Database in Depth: Relational Theory for Practitioners Review

Database in Depth: Relational Theory for Practitioners
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Over the last week or so, I've been reading C. J. Date's book Database In Depth - Relational Theory for Practitioners (O'Reilly). While it's a well-done title, it's the type of book I have a hard time reading...
Introduction; Relations Versus Types; Tuples And Relations; Relation Variables; Relational Algebra; Integrity Constraints; Database Design Theory; What Is The Relational Model?; A Little Bit Of Logic; Suggestions For Further Reading; Index
C. J. Date, along with E. F. Codd (the acknowledged "father" of relational database theory), are probably the two most influential individuals in this field. Much of what we know and practice in today's RDBMS packages all goes back to the work these two have done. Rather than write a textbook style discussion of the finer points of database theory, Date has used this book to update some of his thinking and to consolidate a number of his talks and writings of late. For serious students of relational database concepts, I'd consider this the latest "must read" to keep up with current thinking by one of the masters.
Having said that, I had a hard time slogging through the material. I tend to gravitate to technical reading material that is practical and understandable. Debates over finer points of arcane minutia will cause me to zone out quickly. Unfortunately, I felt that way through a lot of this book. There is a lot of solid technical material here, and it's definitely geared towards serious readers. Date doesn't have a lot of kind words to say about how database vendors have implemented the relational model, nor does he feel SQL is a good thing. I, on the other hand, figure the packages are what they are, and you had better learn to use them to create the systems needed by your customers. That's probably why I'm a developer and not a system architect. Reading a number of pages on why Date and Codd disagree on whether nulls are valid or allowed doesn't do much for me. They're there, you need to understand them, and then you need to move on. Another hard part for me was the heavy emphasis on mathematical proofs and such. Since I don't have that type of background, I'm quickly lost...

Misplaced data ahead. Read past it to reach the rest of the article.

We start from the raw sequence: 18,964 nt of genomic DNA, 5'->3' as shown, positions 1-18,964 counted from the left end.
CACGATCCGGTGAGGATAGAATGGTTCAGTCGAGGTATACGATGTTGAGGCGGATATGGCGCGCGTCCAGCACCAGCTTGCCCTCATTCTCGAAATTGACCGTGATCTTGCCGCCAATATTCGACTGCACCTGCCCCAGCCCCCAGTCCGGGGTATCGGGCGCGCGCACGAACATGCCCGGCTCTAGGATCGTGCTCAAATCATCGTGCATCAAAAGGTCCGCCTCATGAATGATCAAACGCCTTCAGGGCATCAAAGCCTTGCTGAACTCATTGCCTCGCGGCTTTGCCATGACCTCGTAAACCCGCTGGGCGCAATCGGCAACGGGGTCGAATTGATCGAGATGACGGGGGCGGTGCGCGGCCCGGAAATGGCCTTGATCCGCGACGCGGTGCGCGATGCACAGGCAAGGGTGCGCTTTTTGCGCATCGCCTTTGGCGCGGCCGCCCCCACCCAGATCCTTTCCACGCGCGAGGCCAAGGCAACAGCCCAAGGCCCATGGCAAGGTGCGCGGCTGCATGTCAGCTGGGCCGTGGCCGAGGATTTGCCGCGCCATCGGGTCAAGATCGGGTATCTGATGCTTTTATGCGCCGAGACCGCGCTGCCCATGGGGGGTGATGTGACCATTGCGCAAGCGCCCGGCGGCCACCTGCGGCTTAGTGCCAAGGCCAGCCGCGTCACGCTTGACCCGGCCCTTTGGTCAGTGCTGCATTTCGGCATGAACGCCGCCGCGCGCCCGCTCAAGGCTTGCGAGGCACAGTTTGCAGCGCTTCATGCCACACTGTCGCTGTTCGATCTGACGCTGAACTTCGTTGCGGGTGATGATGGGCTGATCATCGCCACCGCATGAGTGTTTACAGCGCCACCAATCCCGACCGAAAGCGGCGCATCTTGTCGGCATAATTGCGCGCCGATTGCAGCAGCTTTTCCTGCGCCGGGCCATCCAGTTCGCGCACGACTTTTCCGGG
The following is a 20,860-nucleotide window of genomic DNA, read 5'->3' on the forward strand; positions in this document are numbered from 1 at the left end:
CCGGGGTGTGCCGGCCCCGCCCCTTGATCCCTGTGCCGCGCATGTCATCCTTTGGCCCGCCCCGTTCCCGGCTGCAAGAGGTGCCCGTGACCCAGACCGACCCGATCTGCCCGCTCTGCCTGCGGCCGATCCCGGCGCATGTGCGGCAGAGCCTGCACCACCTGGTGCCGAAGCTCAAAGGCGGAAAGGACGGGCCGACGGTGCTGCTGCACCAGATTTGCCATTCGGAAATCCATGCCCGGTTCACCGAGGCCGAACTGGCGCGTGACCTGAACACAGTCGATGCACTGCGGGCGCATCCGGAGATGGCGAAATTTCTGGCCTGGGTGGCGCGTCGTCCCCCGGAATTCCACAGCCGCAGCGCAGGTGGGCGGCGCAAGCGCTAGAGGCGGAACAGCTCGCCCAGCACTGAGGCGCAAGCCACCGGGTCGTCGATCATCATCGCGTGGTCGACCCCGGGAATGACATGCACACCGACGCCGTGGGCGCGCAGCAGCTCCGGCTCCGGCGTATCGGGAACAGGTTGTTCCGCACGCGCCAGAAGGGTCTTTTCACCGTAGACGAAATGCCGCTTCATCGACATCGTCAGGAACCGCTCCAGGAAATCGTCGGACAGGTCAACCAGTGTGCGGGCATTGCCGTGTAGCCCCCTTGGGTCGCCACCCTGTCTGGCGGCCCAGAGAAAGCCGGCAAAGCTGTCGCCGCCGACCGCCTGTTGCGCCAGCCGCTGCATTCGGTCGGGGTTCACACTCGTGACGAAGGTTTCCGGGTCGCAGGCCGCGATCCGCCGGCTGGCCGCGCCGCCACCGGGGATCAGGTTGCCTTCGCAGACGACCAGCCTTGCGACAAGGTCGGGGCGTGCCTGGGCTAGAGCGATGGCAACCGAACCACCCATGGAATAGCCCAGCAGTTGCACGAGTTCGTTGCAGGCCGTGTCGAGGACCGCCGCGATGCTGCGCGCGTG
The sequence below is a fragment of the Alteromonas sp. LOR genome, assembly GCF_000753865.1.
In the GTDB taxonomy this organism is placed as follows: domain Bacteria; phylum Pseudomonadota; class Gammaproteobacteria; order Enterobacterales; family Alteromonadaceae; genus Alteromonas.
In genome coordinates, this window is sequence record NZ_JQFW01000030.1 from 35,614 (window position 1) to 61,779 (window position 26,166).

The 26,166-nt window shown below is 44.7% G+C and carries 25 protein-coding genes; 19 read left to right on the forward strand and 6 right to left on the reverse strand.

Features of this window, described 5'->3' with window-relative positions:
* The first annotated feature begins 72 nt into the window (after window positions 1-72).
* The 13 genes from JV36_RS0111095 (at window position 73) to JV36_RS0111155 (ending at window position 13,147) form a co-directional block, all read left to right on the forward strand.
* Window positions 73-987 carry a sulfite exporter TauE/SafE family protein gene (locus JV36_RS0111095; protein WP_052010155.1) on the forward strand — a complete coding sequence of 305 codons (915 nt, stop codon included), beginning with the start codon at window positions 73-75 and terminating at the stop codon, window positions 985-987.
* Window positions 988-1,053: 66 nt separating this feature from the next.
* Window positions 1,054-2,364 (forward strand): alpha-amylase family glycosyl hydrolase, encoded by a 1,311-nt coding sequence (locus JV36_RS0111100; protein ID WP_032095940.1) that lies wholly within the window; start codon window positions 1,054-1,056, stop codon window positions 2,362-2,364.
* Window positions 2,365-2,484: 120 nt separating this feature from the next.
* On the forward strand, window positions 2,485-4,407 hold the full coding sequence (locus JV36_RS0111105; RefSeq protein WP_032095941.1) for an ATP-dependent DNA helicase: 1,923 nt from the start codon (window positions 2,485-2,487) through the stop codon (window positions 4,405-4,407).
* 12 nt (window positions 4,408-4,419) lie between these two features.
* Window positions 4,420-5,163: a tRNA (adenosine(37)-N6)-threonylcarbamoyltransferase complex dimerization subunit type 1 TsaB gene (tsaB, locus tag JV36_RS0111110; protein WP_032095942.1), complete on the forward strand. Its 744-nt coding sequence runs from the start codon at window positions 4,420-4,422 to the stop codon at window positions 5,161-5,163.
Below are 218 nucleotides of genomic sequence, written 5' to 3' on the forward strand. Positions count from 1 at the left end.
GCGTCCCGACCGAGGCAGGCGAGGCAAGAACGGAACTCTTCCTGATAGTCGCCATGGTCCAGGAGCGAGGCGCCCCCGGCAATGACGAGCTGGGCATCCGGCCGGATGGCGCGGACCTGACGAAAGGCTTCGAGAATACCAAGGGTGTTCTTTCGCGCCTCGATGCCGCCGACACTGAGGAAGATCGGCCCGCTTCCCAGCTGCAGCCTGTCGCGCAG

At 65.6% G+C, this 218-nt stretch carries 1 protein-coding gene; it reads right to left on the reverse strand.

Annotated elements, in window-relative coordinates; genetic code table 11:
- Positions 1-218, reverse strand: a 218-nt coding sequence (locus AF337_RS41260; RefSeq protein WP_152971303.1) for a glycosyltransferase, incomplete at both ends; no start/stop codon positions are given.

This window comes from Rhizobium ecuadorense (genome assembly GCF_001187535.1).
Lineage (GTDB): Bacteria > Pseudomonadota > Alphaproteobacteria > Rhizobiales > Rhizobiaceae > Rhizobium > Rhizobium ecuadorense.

Even though I wasn't completely enamored with the book, I still think it is a good title. For the right reader, this will be material that they will benefit from. For the average person who got training on Oracle or DB2 and understand basic relational database theory, this may be a bit more difficult to get through...

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This book sheds light on the principles behind the relational model, which is fundamental to all database-backed applications--and, consequently, most of the work that goes on in the computing world today.Database in Depth: The Relational Model for Practitioners goes beyond the hype and gets to the heart of how relational databases actually work.

Ideal for experienced database developers and designers, this concise guide gives you a clear view of the technology--a view that's not influenced by any vendor or product.Featuring an extensive set of exercises, it will help you:

understand why and how the relational model is still directly relevant to modern database technology (and will remain so for the foreseeable future)
see why and how the SQL standard is seriously deficient
use the best current theoretical knowledge in the design of their databases and database applications
make informed decisions in their daily database professional activities
Database in Depth will appeal not only to database developers and designers, but also to a diverse field of professionals and academics, including database administrators (DBAs), information modelers, database consultants, and more.Virtually everyone who deals with relational databases should have at least a passing understanding of the fundamentals of working with relational models.
Author C.J. Date has been involved with the relational model from its earliest days.An exceptionally clear-thinking writer, Date lays out principle and theory in a manner that is easily understood. Few others can speak as authoritatively the topic of relational databases as Date can.

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